Disclosure: I have written a book which was published by Packt Publishing, and I received a free review copy of this book.
Scaling Big Data with Hadoop and Solr by Hrishikesh Karambelkar is Packt Publishing’s latest book about Big Data.
I had high hopes on this one because its description promises that
- It is a step-by-step guide that helps you build high performance search engines with Apache Hadoop and Solr.
- You can understand the book without any prior experience from Apache Hadoop and Solr.
Let’s find out if this book keeps these promises.
What Is Found Between the Covers?
The book is divided into five chapters and three appendices which are described in the following:
The first chapter describes the problems which are solved by Big Data. It gives a short introduction to Apache Hadoop and its ecosystem. It also helps you to install and configure Apache Hadoop, and has a section which talks about its administration tools.
The first chapter is solid and it gives a really good description about the Hadoop Distributed File System (HDFS). Also, the description of the map-reduce algorithm is one of the best I have ever seen.
Chapter two gives an overview of the architecture of Apache Solr, and describes how you can install and configure Apache Solr.
This chapter does a good job of explaining the different request handlers but unfortunately the description of the Solr schema is a bit vague. It feels a bit like a reference manual which might be a problem if you don’t have any experience from Solr.
The third chapter describes the problems which Solr can solve on its own and identifies the benefits of distributed search. It introduces different data processing work flows, and describes the advantages and disadvantages of each work flow. This chapter ends by describing the tools which can be used to implement distributed search with Apache Solr.
The third chapter has a very good start but the end of this chapter raises more questions than it answers. To be honest, it feels a bit confusing because it doesn’t answer to the question:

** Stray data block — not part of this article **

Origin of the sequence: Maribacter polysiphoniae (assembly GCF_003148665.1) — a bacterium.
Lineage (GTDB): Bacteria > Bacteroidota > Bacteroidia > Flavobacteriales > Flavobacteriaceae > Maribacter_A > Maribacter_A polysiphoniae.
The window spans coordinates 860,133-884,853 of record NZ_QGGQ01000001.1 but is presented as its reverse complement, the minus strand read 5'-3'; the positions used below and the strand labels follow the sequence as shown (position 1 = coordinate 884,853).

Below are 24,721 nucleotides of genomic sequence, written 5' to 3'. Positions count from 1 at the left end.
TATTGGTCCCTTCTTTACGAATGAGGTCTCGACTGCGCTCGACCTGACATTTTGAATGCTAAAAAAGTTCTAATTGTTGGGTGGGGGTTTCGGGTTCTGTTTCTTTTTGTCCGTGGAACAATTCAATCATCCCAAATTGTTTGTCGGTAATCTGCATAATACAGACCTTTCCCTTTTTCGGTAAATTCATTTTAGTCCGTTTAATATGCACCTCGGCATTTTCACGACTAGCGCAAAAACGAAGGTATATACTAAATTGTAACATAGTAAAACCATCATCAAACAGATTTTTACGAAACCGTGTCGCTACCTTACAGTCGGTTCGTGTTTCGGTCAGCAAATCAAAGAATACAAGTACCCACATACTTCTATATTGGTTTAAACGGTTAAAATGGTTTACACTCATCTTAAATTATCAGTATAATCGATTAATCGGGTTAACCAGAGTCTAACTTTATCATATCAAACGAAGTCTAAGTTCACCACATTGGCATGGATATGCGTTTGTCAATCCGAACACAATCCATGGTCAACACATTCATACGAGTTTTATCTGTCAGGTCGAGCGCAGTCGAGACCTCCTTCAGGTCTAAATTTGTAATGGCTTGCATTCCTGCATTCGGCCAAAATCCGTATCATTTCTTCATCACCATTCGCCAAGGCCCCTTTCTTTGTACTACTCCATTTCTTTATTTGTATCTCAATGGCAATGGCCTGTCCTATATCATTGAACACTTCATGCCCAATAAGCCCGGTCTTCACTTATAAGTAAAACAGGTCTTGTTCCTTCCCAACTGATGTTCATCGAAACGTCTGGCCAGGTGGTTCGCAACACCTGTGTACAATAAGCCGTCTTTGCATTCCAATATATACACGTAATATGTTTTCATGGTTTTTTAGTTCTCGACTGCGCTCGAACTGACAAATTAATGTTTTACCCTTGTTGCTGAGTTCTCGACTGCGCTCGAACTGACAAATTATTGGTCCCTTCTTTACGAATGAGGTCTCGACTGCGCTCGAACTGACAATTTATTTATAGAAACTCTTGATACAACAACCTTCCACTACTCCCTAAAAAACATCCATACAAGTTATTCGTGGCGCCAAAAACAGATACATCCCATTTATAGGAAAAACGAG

How can I use these tools?
Chapter four describes how you can index data by using Big Data technologies. It starts by describing the NoSQL databases and the CAP theorem. Then it gives an introduction to the concept of distributed search. It also describes how you can integrate Hadoop, Solr, and HBase by using Lily. The chapter ends by describing how you can divide your Solr index into multiple shards by using SolrCloud and ZooKeeper.
This chapter was a good read but it has two problems:
- The description of Lily’s installation process was a bit vague. For example, I have no idea where I should copy its jar files.
- It assumes that you don’t run into problems. I understand that it is impossible to cover all exceptional situations in a book. However, it could have provided the answers to the most common problems or at least point out resources which are useful if you run into problems.
The fifth chapter concentrates on optimising the performance of Apache Solr. It describes how you can optimize your schema, Solr index, and search runtime. Also, It provides tips for improving the performance of the Java EE container which runs your Solr instance, and introduces different ways to monitor the performance of your setup.
In my opinion, this chapter is the best chapter of the book. It provides concrete advice which you can put to use right away.
Appendix A describes two different use cases for Big Data based search function. The selected use cases are good and I think that the author argued his case very well.
Appendix B describes how you can configure your Solr instance when you are implementing one of the use cases mentioned in Appendix A. I enjoyed reading this section of the book and I learned some new tricks as well.
Appendix C describes how you can add data to Solr index by using the tools described in chapter 3. Although I was happy to finally see some code, I was surprised to see that the code samples weren’t explained properly. This makes it pretty hard to understand them if you don’t have any experience from these tools.
So, What Is the Verdict?
I have mixed feelings about this book.
It is clear that the author is an expert in this field, and he explains these complex topics in an understandable way. This book gives a good overview about the subject but it concentrates primarily on theory.
Although the theory is presented in a clear way, the book offers very little advice on applying this theory to practice. This was a disappointment to me because this book is advertised as a step-by-step guide.
In other words, Scaling Big Data with Hadoop and Solr gives a good introduction to the subject but be prepared to search more information from other sources.